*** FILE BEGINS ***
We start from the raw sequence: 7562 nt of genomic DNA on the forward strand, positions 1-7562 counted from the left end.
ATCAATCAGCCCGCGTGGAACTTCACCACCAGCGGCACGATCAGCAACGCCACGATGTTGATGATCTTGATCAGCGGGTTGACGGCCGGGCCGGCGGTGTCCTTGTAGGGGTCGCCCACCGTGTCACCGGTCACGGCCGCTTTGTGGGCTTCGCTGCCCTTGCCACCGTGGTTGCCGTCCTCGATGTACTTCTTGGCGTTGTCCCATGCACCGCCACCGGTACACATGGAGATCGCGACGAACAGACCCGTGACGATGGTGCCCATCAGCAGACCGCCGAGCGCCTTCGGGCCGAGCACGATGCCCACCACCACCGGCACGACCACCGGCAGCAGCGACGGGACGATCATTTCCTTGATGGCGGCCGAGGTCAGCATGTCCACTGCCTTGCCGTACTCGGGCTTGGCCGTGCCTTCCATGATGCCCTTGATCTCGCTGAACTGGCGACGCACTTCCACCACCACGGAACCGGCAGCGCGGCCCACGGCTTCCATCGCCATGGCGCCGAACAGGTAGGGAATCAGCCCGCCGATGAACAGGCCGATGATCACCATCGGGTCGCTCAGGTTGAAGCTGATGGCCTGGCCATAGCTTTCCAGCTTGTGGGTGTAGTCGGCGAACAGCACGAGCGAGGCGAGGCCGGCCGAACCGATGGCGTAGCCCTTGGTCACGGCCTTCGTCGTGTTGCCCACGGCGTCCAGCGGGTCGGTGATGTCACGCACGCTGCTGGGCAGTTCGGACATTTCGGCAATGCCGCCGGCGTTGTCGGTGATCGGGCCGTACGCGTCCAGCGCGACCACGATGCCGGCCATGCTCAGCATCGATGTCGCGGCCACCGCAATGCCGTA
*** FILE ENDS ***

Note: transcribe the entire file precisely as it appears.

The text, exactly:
We start from the raw sequence: 7562 nt of genomic DNA on the forward strand, positions 1-7562 counted from the left end.
ATCAATCAGCCCGCGTGGAACTTCACCACCAGCGGCACGATCAGCAACGCCACGATGTTGATGATCTTGATCAGCGGGTTGACGGCCGGGCCGGCGGTGTCCTTGTAGGGGTCGCCCACCGTGTCACCGGTCACGGCCGCTTTGTGGGCTTCGCTGCCCTTGCCACCGTGGTTGCCGTCCTCGATGTACTTCTTGGCGTTGTCCCATGCACCGCCACCGGTACACATGGAGATCGCGACGAACAGACCCGTGACGATGGTGCCCATCAGCAGACCGCCGAGCGCCTTCGGGCCGAGCACGATGCCCACCACCACCGGCACGACCACCGGCAGCAGCGACGGGACGATCATTTCCTTGATGGCGGCCGAGGTCAGCATGTCCACTGCCTTGCCGTACTCGGGCTTGGCCGTGCCTTCCATGATGCCCTTGATCTCGCTGAACTGGCGACGCACTTCCACCACCACGGAACCGGCAGCGCGGCCCACGGCTTCCATCGCCATGGCGCCGAACAGGTAGGGAATCAGCCCGCCGATGAACAGGCCGATGATCACCATCGGGTCGCTCAGGTTGAAGCTGATGGCCTGGCCATAGCTTTCCAGCTTGTGGGTGTAGTCGGCGAACAGCACGAGCGAGGCGAGGCCGGCCGAACCGATGGCGTAGCCCTTGGTCACGGCCTTCGTCGTGTTGCCCACGGCGTCCAGCGGGTCGGTGATGTCACGCACGCTGCTGGGCAGTTCGGACATTTCGGCAATGCCGCCGGCGTTGTCGGTGATCGGGCCGTACGCGTCCAGCGCGACCACGATGCCGGCCATGCTCAGCATCGATGTCGCGGCCACCGCAATGCCGTA